Despite assumptions to the contrary, establishing and maintaining a company’s brand and messaging is not solely the responsibility of the marketing department. In today’s digital, multi-touchpoint world, the customer journey has evolved to cover much more territory. The path from awareness to purchase also contains many twists and turns. This makes creating alignment between sales and marketing (as well as the rest of your organization) more critical than ever.
Your brand messaging and the promise you make to your customers must be consistent, clear, and accurately represent something your entire organization can deliver. From first touch to close, each member of your team needs to tell the same story. Whether a customer is reading material generated by the marketing team, talking to a salesperson, or interacting with product support, the entire experience should be cohesive and seamless. The customer should, in essence, always feel like they are talking to the same person. Though it may seem like a small thing, continuity and brand consistency across the different stages of the customer journey go a long way toward establishing trust.
While maintaining messaging and brand consistency across all touchpoints is no small undertaking, the effort is worth it. Studies have shown that cross-functional alignment (such as between marketing and sales) can be directly tied to revenue growth – as much as 36 percent – for B2B companies.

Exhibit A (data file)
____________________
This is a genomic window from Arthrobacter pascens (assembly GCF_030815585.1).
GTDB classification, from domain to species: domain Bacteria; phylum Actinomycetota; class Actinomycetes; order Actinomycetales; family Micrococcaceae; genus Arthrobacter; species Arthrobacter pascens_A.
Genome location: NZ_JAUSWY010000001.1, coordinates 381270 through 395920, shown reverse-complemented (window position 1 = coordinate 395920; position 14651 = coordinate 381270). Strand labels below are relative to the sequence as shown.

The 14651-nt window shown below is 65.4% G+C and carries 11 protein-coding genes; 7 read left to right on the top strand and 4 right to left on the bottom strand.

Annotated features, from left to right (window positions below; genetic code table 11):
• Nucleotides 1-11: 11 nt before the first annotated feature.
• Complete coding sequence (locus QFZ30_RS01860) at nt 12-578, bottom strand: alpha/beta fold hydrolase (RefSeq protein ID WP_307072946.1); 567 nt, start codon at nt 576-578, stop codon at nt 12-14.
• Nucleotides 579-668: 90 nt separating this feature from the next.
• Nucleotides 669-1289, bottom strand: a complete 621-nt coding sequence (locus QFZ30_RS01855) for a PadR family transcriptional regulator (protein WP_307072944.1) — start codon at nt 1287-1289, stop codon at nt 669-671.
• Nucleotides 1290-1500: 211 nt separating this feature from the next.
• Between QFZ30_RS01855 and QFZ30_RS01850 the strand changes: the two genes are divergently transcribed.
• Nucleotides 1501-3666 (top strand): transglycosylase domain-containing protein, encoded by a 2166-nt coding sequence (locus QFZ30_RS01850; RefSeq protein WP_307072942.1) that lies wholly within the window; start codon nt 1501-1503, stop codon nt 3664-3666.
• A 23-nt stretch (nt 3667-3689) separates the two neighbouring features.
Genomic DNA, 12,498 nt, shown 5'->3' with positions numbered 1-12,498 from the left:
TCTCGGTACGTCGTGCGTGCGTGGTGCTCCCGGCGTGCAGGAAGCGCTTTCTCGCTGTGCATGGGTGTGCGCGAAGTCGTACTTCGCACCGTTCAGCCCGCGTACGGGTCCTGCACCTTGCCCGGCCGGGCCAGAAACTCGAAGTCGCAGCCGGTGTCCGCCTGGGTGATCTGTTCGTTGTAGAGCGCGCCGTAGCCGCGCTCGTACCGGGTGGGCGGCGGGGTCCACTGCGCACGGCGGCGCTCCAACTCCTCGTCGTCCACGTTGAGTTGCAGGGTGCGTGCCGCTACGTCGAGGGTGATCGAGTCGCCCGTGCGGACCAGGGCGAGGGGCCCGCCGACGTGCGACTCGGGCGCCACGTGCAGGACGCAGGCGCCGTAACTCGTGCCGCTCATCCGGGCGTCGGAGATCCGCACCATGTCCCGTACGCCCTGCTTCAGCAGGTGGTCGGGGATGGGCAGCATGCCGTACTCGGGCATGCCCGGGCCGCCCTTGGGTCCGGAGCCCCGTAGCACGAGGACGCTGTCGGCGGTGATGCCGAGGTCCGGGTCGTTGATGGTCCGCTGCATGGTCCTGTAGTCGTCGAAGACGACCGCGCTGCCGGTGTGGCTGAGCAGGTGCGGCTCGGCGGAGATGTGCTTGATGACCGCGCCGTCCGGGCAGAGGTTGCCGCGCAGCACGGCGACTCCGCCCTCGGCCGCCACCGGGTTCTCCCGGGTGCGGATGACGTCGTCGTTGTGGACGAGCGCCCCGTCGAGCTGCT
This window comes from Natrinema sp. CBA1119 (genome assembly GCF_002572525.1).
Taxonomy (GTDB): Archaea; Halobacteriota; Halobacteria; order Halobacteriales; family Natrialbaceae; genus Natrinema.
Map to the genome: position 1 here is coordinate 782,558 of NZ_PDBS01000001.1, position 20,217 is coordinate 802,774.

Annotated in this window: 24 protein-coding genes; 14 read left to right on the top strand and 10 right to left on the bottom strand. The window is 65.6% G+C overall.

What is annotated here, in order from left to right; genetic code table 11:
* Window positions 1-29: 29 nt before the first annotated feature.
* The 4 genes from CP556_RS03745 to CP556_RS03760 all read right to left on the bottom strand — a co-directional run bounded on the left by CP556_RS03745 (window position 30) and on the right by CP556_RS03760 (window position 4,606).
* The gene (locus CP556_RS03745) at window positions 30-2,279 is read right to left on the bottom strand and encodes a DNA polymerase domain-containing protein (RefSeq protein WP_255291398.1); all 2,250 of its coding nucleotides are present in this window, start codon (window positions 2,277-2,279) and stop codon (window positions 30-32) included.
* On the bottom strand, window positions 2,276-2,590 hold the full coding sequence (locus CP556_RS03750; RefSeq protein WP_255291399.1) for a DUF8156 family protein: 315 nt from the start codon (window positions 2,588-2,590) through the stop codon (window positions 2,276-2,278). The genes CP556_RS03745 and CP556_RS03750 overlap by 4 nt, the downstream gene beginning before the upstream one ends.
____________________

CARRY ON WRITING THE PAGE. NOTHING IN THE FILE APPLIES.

The formula for alignment has three ingredients: inclusiveness, consistency, and evaluation. The following three steps will get your teams closer to true alignment and collaboration.
Step 1: Integrate Salespeople Into the Brand Conversation
You can’t create sales-marketing alignment unless you’re willing to include everyone in the conversation. While marketing takes the lead on defining and articulating brand messaging, they need to consider the input of other team members on the sales and product side of things. Market and audience research are key to developing a standout brand, but the insights that plugged-in salespeople and in-the-trenches product managers can deliver are equally as important. Make sure everyone gets a seat at the table.
Step 2: Ensure Consistency of Sales Cycle Assets
To ensure your team can deliver a consistent (from customer to customer and touch point to touch point) customer experience, it’s crucial to make sure each person has the same set of tools. Identify the key assets used for each stage of your sales cycle and work with a cross-functional team to make sure that all documents are consistent in terms of content, presentation, and purpose. Standardizing documents and automating the process will help increase efficiency while also protecting brand integrity.
Step 3: Evaluate and Adjust Alignment Regularly
Finally, accept that sales-marketing alignment is not a “set it and forget it” task. Half the battle with alignment, once you’ve achieved it, is maintaining it. Check in with all your functional teams on a regular basis. Find out what’s working and what’s not, where the system is breaking down, and where you might have additional opportunities to strengthen the brand experience.
Sales-marketing alignment is a cyclical process. It starts and ends with an open dialog between different functional roles. This is a task that may never be “done,” but it’s one that will deliver a great return on the investment of effort over the long-term.